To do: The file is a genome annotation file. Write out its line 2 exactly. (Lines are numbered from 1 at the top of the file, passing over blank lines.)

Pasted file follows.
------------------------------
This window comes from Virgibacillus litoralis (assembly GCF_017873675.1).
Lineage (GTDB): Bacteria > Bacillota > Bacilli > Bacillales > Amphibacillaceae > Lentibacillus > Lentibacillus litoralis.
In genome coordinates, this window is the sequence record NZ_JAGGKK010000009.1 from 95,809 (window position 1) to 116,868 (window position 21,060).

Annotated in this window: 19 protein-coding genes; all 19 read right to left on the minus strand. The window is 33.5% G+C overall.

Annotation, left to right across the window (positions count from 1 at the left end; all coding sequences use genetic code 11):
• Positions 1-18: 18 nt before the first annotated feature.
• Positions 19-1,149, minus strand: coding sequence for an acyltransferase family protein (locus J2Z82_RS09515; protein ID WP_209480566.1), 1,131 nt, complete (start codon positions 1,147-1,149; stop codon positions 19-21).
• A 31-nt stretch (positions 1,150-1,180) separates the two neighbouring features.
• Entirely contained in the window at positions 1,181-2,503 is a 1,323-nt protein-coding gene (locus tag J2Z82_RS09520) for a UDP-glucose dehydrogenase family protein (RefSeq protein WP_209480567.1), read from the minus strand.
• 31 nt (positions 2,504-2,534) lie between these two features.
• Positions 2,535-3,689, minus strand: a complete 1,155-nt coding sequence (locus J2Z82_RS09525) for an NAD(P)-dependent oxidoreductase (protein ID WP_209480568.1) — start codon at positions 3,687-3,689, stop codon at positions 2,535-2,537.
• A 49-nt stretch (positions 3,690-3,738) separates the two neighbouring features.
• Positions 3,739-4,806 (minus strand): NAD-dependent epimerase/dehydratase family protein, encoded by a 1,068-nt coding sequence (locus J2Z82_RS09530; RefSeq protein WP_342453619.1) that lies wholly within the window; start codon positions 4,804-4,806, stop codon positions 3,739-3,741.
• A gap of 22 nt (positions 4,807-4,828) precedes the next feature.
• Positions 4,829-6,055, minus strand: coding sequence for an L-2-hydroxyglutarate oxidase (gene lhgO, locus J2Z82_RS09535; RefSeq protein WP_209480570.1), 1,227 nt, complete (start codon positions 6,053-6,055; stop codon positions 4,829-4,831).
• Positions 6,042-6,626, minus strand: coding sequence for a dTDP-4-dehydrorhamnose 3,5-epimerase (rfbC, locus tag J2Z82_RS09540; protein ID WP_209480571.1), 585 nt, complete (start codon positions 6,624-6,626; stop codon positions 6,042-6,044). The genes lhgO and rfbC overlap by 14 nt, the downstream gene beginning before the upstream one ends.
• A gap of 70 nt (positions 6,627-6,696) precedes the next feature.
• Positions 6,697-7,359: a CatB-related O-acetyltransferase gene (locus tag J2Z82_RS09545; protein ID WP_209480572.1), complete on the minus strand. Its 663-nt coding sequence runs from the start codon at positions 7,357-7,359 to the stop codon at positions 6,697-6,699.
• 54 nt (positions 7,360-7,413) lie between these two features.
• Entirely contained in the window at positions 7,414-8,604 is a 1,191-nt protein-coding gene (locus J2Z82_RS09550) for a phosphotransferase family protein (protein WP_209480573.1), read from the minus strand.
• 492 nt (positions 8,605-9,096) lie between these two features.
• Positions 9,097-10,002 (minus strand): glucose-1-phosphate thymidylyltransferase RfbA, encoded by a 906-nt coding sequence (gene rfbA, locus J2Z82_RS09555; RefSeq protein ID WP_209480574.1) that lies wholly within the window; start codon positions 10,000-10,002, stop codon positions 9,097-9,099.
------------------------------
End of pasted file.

Lineage (GTDB): Bacteria > Bacillota > Bacilli > Bacillales > Amphibacillaceae > Lentibacillus > Lentibacillus litoralis.